Joe Maddon, John Hirschbeck

John Hirschbeck leads All-Star game umpiring crew


Sadly, the All-Star game festivities will have to go on without Joe West this year.

MLB just announced the umpiring assignments and baseball’s biggest instigator did not get the call. Instead it’ll be 30-year veteran John Hirschbeck as crew chief calling balls and strikes, along with Wally Bell (first base), Larry Vanover (second base), Paul Emmel (third base), Rob Drake (left field), and Chad Fairchild (right field).

Baseball Writers Association of America president and A’s beat reporter Susan Slusser of the San Francisco Chronicle will serve as one of the official scorers.

And while they’re not technically umpiring the All-Star game, I’m confident that West can still find a way to eject someone, Bob Davidson can find a way to call a balk, and Angel Hernandez can botch a replay call.

Joe Girardi is not a fan of Game 162 scheduling

Joe Girardi
Getty Images

The Yankees fell behind early to the Orioles on Sunday afternoon, a day after dropping both ends of Saturday’s doubleheader. Their game, as did every other game on Sunday with the exception of the Braves-Cardinals doubleheader, started at 3:05 or 3:10 EDT, a change Major League Baseball recently made to create fairness on the final day of the season.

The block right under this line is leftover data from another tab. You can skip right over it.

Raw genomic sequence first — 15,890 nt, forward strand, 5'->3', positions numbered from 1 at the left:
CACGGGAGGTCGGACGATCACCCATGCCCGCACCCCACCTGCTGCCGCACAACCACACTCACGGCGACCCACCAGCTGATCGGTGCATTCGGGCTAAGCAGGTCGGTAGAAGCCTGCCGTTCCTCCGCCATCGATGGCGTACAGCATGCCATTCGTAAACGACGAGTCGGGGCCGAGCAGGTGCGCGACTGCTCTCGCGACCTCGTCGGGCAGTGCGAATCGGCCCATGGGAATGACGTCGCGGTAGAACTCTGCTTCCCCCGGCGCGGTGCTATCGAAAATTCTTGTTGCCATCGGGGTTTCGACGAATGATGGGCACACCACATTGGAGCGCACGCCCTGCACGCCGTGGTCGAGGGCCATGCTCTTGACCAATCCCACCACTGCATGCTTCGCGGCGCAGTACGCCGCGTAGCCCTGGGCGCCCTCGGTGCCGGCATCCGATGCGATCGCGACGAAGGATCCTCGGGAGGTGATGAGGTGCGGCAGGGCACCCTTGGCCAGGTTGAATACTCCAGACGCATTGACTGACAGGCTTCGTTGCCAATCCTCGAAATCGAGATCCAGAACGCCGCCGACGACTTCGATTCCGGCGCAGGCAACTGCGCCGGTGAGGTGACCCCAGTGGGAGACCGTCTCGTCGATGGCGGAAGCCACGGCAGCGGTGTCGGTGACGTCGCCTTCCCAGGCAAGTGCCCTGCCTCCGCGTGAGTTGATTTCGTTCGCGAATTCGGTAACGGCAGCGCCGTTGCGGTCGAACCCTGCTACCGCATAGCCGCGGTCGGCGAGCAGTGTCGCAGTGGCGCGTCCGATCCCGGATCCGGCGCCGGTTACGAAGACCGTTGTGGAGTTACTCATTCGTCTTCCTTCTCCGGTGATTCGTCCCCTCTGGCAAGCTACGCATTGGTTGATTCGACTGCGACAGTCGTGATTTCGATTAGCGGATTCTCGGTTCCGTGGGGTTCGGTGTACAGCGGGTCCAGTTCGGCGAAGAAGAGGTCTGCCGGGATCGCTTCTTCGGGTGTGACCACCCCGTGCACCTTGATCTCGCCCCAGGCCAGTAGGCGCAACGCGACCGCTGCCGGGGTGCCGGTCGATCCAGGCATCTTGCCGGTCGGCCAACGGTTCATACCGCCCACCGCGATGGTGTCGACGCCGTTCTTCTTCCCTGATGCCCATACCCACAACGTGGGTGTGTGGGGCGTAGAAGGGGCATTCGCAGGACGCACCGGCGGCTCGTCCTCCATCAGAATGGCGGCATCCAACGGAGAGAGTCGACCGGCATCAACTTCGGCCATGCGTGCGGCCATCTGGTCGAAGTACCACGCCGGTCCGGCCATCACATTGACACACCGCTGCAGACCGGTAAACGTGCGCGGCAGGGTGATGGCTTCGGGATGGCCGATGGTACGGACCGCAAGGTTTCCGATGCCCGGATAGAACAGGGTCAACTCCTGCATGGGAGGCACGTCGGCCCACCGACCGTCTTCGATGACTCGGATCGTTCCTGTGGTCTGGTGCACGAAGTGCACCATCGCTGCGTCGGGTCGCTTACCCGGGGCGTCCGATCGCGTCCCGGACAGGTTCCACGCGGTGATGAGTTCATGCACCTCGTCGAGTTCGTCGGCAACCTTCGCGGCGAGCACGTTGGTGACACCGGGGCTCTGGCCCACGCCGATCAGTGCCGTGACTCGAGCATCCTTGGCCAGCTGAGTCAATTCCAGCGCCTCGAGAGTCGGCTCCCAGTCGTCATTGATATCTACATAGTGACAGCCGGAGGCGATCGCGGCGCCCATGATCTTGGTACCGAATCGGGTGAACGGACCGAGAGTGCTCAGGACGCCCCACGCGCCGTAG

Girardi is not a fan. Per the Associated Press:

It was cloudy at Camden Yards at 3:05 p.m., but late-afternoon games often make it difficult for batters to see pitches.

Girardi said, “Here’s the thing that bothers me: If it’s a sunny day you’re playing in shadows.”

He added, “If it’s the most important game of the year to get in, I don’t think that’s right.”

Understanding the idea is for every team to play at the same time, Girardi said, “Then play all night games.”

One wonders if MLB had scheduled Sunday’s slate of games for the night, if Girardi would have instead complained about batters losing fly balls in the stadium lights. Furthermore, both teams have to play in the same conditions.

Video: Ichiro Suzuki pitches an inning for the Marlins

Ichiro Suzuki
AP Photo

Marlins outfielder Ichiro Suzuki was given an opportunity to play a new position in Sunday’s series finale against the Phillies. After the Phillies rallied to take a 6-2 lead in the seventh, the Marlins let Suzuki take the hill in the eighth. And, in news that surprises no one, he was impressive.

Though Suzuki gave up a run on two hits, he flashed a fastball that hit the mid-80’s and a breaking ball with some bite.

Suzuki, who turns 42 years old later this month, is 65 hits of 3,000 in his major league career. The Marlins are interested in bringing him back in 2016.